Can working within existing structures lead to breakthroughs in gender equality? Daniel Morchain reflects on the contrast between points of view at the UN Commission on the Status of Women meetings last month.
The 62nd session of the Commission on the Status of Women, organised by UN Women, was just getting underway. ‘Colonisation is a huge problem in Canada and we want to act on it ourselves, be part of the solution,’ spoke indigenous representative Grand Chief Sheila North Wilson, her comments found support among representatives of indigenous people groups from the United States and Mexico, and from the audience in general.
The next morning, an African woman, put forward the opposite stand point when she argued that colonisation as an excuse to remain poor and disempowered should be ‘put behind us’, ‘we must move on’, she said.
I pondered their arguments as I watched the fresh snow falling outside turn into grey slush on the busy streets of New York. One of my takeaways from the conference was that the rift between the voices suggesting, on the one hand, ‘let’s work within the boundaries of the system’ and those saying ‘we need to really shake things up’ was striking. In this battle, one side seemed to focus on incremental tweaks to structures, the other on renewing mindsets; one promoting largely cosmetic and safe ideas, the other one desperate to redraw power maps.
After lunch, I made my way back into the event to hear Rebeca Grynspan from Costa Rica, a high-level UN representative, warn that progress on women’s rights remains at a high risk of being undermined. Despite the momentum created by the #MeToo and #Time’sUp movements, if women’s rights activists are not vigilant, the system will continue fighting to undo hard-fought progress.
Next, I was attracted to a discussion on transforming society, but my expectations were unmet – I refuse to believe that a continued focus on alternative income generating activities for women, and further promotion of women’s empowerment, will sort out structural gender injustices. I challenged the premise of remaining attached to economic and development models that haven’t worked, but despite participants interrupting the closing remarks of the event’s facilitator and demanding a response, the question remained unanswered. That fell a bit short of transformative, if you ask me.
The Sustainable Development Goals are an attempt to do this, and arguably SDGs do reflect feminist principles – thanks partly to the contribution of CSOs and NGOs to their design. Setting up frameworks to achieve change can help bridge the gap between official and activist positions, but to do so women’s rights must be at the core of all development work. If gender equality efforts focus solely on SDG 5 (gender equality) and are deprioritised when addressing others, such as SDG 10 (reduced inequalities) or SDG 13 (climate action), then SDGs will mostly be promoting business as usual.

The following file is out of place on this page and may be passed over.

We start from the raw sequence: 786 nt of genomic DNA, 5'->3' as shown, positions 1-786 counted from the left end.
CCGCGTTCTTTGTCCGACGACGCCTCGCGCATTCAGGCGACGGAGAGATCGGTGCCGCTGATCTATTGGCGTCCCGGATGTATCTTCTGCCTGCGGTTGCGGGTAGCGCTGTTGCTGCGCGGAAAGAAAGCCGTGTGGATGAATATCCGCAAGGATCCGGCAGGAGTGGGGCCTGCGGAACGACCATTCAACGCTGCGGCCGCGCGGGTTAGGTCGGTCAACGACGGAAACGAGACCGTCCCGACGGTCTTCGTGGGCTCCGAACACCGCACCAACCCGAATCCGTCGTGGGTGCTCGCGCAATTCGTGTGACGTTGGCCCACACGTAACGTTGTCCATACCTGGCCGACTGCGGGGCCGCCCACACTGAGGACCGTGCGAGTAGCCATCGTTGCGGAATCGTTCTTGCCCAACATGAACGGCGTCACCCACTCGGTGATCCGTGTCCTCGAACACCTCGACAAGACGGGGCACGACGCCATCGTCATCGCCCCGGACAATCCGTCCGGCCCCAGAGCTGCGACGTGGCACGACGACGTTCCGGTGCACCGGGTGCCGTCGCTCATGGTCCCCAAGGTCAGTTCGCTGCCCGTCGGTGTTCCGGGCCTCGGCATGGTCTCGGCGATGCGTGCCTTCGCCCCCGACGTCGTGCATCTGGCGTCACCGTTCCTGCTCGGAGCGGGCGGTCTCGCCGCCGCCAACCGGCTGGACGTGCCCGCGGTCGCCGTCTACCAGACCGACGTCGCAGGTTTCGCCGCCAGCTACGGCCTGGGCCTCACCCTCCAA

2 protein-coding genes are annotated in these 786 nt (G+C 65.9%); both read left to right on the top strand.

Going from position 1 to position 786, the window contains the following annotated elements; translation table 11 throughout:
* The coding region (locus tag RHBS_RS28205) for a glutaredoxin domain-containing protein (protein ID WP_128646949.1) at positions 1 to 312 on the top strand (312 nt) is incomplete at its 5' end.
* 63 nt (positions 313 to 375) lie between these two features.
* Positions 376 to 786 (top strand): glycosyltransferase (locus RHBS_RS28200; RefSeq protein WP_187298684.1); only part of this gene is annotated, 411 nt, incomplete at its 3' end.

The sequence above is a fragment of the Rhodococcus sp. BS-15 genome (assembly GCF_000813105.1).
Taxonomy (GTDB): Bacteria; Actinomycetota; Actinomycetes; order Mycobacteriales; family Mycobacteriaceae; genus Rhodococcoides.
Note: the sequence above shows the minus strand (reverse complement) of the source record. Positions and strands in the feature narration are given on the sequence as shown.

What ultimately matters in achieving deep-rooted change is for institutions and individuals to alter their ways of working and of seeing the world. As another speaker said:
Indeed, as Esquivel and Sweetman rightly point out, the relevance of frameworks like the SDGs for making progress on gender equality – or not – will be determined not by how they are formulated, but by how they are implemented.
Climate change plays a considerable role in shaping the ways women are or aren’t able to contribute to their own wellbeing and that of their loved ones. The climate change literature has so far done a disservice to feminist agendas, by painting women as vulnerable and underestimating the importance of gender dynamics. Climate change research has, thus, promoted a developmental narrative that’s disempowering for women and has failed to challenge the structural injustices that often keep women as frustrated outsiders looking in.
Research has the potential to contribute to a more nuanced and realistic understanding of how gender equality would make climate change adaptation efforts more effective. Our work on gender as part of the Adaptation at Scale in Semi-Arid Regions (ASSAR) project, for instance, has focused on challenging some of these assumptions and misconceptions. In doing so, we have recognised the need to address (rather than ignore) issues like social norms, power, identity, values, religion, acknowledging that these are constantly shifting and evolving. This intersectionality, as Djoudi et al correctly indicate, is grossly under explored in the sphere of climate change research.
I left CSW thinking that, as much as race is a social construct, so is gender increasingly becoming one. For example, I realised how outdated and unhelpful the concept of a gender binary is in promoting gender equality. And how urgent and helpful it is to work on deconstructing gender identities and power structures to unleash sustainability and social justice.
By Daniel Morchain, Global Adviser on Climate Change Adaptation at Oxfam GB
This blog was originally published on Oxfam's Views and Voices
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